Tried to get a friend out there. Took a day or two or three. Finally after thinking and studying some more, I called the guy and talked to him, made sure it was still on the market. Asked him how he felt about 1,050. "Closer", he said. "You're not the only one looking at this bike, you know. I have another girl who has been emailing me for some time who is considering a serious full restoration of the bike."
"1,100 is all I could possibly do."
"...I think I could do that."
I call my friend urgently. Yes, he can make it that evening. Yes, he can pick up money from my other friend.
That evening was pretty tense; at the last minute, I had one friend trying to withdraw $550 from an ATM (too much; but his son was there, and they were able to do $300 from one and $250 from the other, and pay each other back later), another trying to get to the Ferry and meet them before the 6:45pm (bike was an hour long ferry ride across the pudget sound) ferry left--luckily, they were located on the way, close to the ferry. Everything *just* worked out, me calling people from my computer coordinating. Writing a check list
for my friend to inspect the motorcycle with, since he didn't have any background in motorcycles.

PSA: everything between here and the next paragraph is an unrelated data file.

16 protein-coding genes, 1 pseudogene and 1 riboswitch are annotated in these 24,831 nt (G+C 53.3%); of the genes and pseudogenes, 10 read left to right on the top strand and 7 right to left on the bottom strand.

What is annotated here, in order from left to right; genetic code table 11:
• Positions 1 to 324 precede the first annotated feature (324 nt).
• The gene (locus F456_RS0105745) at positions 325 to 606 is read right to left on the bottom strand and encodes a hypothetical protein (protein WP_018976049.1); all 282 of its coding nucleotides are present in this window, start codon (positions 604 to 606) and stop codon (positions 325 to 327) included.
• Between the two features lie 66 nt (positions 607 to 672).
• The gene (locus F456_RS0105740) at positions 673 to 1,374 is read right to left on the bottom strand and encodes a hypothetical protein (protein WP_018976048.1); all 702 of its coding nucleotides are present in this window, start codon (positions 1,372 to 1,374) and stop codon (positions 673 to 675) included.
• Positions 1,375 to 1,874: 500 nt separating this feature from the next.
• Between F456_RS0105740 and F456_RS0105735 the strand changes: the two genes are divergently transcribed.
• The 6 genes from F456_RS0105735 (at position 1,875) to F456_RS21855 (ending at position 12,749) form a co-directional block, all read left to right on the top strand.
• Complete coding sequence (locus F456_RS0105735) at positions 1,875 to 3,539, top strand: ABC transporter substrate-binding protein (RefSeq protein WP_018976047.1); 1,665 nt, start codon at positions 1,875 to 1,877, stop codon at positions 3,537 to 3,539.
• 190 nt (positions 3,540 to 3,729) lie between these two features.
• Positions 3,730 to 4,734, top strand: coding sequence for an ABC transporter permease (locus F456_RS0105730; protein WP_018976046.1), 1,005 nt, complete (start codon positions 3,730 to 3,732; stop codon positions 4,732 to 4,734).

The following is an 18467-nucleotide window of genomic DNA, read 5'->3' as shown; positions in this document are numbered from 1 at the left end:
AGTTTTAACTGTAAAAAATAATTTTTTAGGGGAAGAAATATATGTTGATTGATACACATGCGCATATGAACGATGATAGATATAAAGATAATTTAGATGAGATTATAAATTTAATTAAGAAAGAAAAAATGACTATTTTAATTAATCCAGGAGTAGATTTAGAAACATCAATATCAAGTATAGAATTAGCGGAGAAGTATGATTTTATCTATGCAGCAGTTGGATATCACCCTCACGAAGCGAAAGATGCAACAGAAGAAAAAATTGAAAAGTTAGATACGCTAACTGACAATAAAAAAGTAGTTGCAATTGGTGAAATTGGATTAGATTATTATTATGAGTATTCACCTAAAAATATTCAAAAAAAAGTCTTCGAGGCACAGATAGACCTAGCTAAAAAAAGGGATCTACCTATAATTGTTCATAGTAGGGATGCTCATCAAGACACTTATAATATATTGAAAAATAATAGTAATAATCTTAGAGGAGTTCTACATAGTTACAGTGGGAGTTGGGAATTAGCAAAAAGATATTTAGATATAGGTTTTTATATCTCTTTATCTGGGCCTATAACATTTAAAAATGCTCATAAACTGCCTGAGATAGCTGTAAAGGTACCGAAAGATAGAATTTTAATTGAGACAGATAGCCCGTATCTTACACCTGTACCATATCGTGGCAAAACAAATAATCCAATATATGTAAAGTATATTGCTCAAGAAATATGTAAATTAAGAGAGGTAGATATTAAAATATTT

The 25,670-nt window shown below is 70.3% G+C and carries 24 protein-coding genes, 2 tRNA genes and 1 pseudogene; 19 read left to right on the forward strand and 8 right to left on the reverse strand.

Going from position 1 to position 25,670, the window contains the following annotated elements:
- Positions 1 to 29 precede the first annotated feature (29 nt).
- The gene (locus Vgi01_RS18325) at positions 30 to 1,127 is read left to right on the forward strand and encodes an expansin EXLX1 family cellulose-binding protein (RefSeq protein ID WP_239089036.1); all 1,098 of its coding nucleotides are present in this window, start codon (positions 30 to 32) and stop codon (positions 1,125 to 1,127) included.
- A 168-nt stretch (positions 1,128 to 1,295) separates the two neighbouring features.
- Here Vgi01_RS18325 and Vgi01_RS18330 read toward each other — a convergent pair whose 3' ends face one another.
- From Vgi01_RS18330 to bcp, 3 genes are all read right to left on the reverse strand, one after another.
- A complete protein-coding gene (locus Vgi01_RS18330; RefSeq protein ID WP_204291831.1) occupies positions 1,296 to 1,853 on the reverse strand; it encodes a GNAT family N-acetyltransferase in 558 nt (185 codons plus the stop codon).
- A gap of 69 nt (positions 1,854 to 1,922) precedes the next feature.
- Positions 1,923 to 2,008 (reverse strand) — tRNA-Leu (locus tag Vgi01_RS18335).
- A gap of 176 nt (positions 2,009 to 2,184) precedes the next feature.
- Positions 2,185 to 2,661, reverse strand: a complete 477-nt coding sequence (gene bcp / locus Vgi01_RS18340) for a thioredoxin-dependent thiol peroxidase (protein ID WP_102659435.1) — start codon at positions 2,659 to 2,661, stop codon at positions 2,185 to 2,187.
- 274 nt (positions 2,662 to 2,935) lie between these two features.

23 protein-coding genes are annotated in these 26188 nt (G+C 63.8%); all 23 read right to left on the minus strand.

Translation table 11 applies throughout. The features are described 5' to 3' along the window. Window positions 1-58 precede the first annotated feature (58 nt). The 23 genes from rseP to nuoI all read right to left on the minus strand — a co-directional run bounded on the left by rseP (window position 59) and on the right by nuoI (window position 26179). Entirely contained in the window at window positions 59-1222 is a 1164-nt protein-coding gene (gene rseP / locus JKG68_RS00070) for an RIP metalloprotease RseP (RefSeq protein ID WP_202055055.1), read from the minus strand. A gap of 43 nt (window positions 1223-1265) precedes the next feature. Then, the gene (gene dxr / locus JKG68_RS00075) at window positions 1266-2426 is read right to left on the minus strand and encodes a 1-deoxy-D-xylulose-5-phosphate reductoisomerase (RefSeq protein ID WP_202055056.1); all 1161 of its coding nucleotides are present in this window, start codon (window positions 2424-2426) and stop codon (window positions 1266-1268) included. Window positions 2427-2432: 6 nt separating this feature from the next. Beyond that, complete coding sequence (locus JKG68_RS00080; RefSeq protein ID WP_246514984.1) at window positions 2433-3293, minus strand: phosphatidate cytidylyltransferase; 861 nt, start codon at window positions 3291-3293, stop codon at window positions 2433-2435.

And then, handing over $550--half for now, half upon pickup.
So if I wasn't going to go to Costa Rica, screw it. I wasn't going to stick to the highways.
I'm going to drive back to Austin, sell my XJ650 if I can or take a loan with the bike as collateral from family or friend if I can't, and buy the bike, fix the electrical problem (electrical on old bikes is just... easy. I've been doing my research
), and then drive the bike down the west coast.
Visit Canada, just because I've never been and it'll be an hour and a half away.
Drive down Hwy 1. Detour through the Redwoods via Hwy 36, "The most perfect road ever designed," go through some more redwoods south of there, back onto Hwy 1, enter San Francisco via the Golden Gate Bridge, head east to Death Valley, Drive through Las Vegas, see the Grand Canyon, go to Santa Fe, Roswell... And then get home. At least, this is the early sketch--if anyone else wants to recommend any sights or routes or people to visit--or if any of the wizards of this forum are on the way and would like me to buy them a beer--I'd be glad to hear them.
Here's the route
So Costa Rica will happen another day. As for me, I'm leaving Mexico City tomorrow afternoon; I will arrive in San Luis Potosi 300+ miles away that night and leave the next morning. I will drive another 300+ miles to Monterrey and visit old friends who have invited me back, and leave maybe after a day there, drive another 300+ miles clear to Austin. About a thousand miles.
I'll paint the bike and start selling the spare parts I collected (already put a thread for those, see my signature or profile or the XJchat section), put the bike on CL, and either sell it--I'll go as low as $950 just to make everything work and get out of town ASAP--and buy a ticket to Seattle.
Lots of pictures and video to come still, it's a big task editing all this video, but I promise you it will get done at some point, though it might be with me back in Austin.